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Ramunas Navardauskas attacks to win Tour de France stage 19

Ramunas Navardauskas put a bit of a shine on Garmin-Sharp’s Tour de France with an audacious solo win in wet Bergerac

With Tour de France team leader Andrew Talansky abandoning through injury and Jack Bauer coming agonisingly close to a stage win in Nimes, Ramunas Narvardauskas gave the Garmin-Sharp team something to smile about in Bergerac.

On a stage that was ‘animated’ by a breakaway that formed after 16km comprising Tom-Jelte Slagter (Garmin), Cyril Gautier (Europcar) and Martin Elmiger (IAM), Arnaud Gérard (Bretagne) and Rein Taaramäe (Cofidis), it was clear from the start that the sprinters’ teams – and Peter Sagan’s Cannondale troops in particular – weren’t going to let any break ride off to contest the stage win.

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Sprint stages are few and far between in Grand Tours and, as usual, the peloton rode to keep the break within snatching distance. The biggest gap the breakaway had to the bunch was 3-25 after 60km of an essentially flat stage and on wet day, there have to be easier ways to earn a living.

The last man in the break to give up was Slagter, who attacked solo with 32km to go and thus had the honour of claiming the only mountain of the stage on the fourth category Cote de Monbazillac. As Slagter crested the summit, Navardauskas crossed the gap.

The two briefly got together in torrential rain, but the young Dutchman let the fresher Lithuanian forged ahead on the slippery descent and run-in to Bergerac. It looked like a Classic ‘soak up some live TV time’ move, but the final climb had split the bunch, the roads were narrow and wet and Navardauskas pressed on, with a 22-second lead.

What finally helped his cause was a crash inside of three kilometres, which blocked the road and caused a lot of shouting in a lot of earpieces. The fact that Sagan had hit the deck in the crash meant that the impetus had gone out of the chase and by the time Omega got themselves organised, Navardauskas had enough of a lead to enjoy crossing the line.

“We talked about me going for this stage, Charly (Wegelius, DS) told me I could do well. Initially the plan was to make the tempo hard in the run-up to the final climb to shake-out the sprinters and if I got away in a small group I have a chance in the sprint,” said Navardauskas.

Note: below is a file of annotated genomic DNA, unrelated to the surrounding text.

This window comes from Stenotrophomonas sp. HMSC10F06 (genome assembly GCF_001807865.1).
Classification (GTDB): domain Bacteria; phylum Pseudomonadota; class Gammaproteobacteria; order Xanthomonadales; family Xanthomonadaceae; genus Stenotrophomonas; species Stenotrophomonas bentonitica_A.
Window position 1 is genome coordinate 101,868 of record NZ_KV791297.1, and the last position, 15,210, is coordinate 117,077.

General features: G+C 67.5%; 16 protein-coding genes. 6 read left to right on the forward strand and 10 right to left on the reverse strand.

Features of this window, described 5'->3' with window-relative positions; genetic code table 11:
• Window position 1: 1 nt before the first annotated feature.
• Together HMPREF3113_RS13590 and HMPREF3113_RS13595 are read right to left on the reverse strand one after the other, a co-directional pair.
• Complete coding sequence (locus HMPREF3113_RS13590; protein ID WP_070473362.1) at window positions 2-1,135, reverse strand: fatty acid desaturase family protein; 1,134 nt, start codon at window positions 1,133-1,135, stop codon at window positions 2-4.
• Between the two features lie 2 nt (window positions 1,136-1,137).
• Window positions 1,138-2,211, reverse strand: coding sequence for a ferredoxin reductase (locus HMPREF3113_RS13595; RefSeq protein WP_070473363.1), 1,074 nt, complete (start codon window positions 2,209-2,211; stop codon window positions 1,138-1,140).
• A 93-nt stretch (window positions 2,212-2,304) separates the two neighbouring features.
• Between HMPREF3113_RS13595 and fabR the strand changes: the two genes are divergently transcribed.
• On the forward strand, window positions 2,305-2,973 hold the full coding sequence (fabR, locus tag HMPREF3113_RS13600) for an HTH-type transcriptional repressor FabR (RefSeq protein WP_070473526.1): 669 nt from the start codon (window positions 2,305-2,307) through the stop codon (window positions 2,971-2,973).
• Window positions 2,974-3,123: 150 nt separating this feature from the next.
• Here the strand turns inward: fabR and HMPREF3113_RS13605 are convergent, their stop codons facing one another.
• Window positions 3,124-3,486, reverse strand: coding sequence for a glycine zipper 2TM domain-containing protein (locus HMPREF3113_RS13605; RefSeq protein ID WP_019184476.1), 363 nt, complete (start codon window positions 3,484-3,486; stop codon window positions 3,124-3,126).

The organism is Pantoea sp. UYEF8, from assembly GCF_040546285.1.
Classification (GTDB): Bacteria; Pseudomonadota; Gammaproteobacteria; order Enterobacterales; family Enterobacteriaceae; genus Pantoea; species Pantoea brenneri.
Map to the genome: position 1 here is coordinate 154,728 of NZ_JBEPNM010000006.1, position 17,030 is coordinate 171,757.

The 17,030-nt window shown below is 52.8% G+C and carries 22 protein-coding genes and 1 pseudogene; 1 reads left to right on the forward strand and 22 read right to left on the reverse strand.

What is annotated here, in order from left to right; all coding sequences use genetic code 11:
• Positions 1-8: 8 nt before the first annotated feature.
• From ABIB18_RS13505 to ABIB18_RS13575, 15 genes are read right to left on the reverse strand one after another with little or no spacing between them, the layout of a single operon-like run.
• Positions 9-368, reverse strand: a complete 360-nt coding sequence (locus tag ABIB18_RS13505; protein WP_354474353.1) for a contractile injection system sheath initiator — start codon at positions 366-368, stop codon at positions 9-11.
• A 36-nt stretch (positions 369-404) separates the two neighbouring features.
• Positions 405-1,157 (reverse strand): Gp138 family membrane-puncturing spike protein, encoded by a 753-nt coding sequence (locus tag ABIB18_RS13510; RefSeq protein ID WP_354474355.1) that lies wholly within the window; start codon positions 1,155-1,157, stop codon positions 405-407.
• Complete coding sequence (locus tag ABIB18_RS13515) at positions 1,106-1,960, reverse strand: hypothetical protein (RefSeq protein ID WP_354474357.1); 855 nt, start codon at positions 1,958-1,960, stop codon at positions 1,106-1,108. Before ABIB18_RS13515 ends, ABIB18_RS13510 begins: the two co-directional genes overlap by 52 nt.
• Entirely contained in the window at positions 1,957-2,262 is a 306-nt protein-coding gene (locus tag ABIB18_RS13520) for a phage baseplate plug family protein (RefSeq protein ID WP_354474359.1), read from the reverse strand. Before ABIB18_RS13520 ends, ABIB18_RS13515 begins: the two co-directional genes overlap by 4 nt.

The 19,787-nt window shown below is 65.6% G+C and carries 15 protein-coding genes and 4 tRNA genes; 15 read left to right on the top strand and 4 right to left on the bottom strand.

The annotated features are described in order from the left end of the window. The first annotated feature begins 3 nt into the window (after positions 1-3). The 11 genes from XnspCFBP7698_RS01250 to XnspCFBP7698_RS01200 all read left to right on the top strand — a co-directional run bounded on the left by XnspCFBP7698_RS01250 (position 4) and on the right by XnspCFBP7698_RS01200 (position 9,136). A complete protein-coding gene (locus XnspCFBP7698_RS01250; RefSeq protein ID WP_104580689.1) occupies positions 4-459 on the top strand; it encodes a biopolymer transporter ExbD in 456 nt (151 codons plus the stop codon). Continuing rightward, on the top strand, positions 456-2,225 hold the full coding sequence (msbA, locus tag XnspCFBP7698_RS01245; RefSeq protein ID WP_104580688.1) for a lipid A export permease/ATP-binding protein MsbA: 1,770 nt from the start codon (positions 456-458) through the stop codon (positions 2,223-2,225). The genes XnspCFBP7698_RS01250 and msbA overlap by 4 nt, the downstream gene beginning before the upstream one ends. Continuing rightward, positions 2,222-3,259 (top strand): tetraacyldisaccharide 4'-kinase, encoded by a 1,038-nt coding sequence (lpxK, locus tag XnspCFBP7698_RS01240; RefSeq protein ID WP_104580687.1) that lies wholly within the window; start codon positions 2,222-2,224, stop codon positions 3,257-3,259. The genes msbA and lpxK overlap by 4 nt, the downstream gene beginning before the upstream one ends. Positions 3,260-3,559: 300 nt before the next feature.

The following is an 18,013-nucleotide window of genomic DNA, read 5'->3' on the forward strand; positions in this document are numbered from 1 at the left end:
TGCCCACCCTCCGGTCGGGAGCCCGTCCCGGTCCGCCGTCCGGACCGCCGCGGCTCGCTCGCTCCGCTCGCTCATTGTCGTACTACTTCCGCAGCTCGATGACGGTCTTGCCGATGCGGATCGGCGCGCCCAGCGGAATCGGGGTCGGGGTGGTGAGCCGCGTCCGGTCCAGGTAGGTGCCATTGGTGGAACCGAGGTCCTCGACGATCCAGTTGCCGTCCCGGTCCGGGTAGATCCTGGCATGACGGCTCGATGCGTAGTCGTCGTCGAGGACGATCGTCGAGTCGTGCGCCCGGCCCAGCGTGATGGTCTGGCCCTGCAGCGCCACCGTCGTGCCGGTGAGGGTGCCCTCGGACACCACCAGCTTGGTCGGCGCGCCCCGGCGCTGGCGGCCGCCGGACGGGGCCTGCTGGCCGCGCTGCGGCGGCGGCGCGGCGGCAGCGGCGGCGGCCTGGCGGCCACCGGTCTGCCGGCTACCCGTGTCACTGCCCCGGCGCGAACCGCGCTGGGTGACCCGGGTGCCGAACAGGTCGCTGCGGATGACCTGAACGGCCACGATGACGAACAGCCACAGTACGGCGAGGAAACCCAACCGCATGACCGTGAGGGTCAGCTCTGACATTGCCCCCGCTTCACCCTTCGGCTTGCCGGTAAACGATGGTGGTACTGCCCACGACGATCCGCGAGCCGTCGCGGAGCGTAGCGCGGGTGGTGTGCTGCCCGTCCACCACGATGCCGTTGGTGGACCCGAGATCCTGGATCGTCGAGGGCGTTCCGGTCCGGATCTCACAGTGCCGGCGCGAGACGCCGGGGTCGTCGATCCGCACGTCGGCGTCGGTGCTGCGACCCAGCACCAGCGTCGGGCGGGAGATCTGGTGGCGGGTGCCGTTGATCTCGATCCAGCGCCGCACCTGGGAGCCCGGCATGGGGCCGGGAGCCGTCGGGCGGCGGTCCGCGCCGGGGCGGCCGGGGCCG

As it turned out, Navardauskas didn’t need to sprint, just execute a superb time trial in nasty conditions.

Tour de France 2014, stage 19: Maubourguet Pays du Val d’Adour to Bergerac, 208.5km
1. Ramunas Navardauskas (Ltu) Garmin-Sharp in 4-43-41

2. John Degenkolb (Ger) Giant-Shimano at 7 secs
3. Alexander Kristoff (Nor) Katusha
4. Mark Renshaw (Aus) Omega Pharma-QuickStep
5. Daniele Bennati (Ita) Tinkoff-Saxo
6. Alessandro Petacchi (Ita) Omega Pharma-QuickStep
7. Samuel Dumoulin (Fra) Ag2r
8. Julien Simon (Fra) Cofidis
9. Sep Vanmarcke (Bel) Belkin
10. Jurgen Roelandts (Bel) Lotto-Belisol all same time

Overall classification after stage 19
1. Vincenzo Nibali (Ita) Astana

2. Thibaut Pinot (Fra) FDJ at 7-10
3. Jean-Christophe Peraud (Fra) Ag2r at 7-23
4. Alejandro Valverde (Spa) Movistar at 7-25
5. Romain Bardet (Fra) Ag2r at 9-27
6. Tejay van Garderen (USA) BMC Racing Team at 11-34
7. Bauke Mollema (Ned) Belkin at 13-56
8. Laurens Ten Dam (Ned) Belkin at 14-15
9. Leopold Konig (Cze) NetApp-Endura at 14-37
10. Haimar Zubeldia (Spa) Trek at 16-25

Martin Elmiger and Tom-Jelte Slagter escape on stage nineteen of the 2014 Tour de France

Martin Elmiger and Tom-Jelte Slagter escape on stage nineteen of the 2014 Tour de France

Ramunas Navardauskas escapes on stage nineteen of the 2014 Tour de France

Ramunas Navardauskas escapes on stage nineteen of the 2014 Tour de France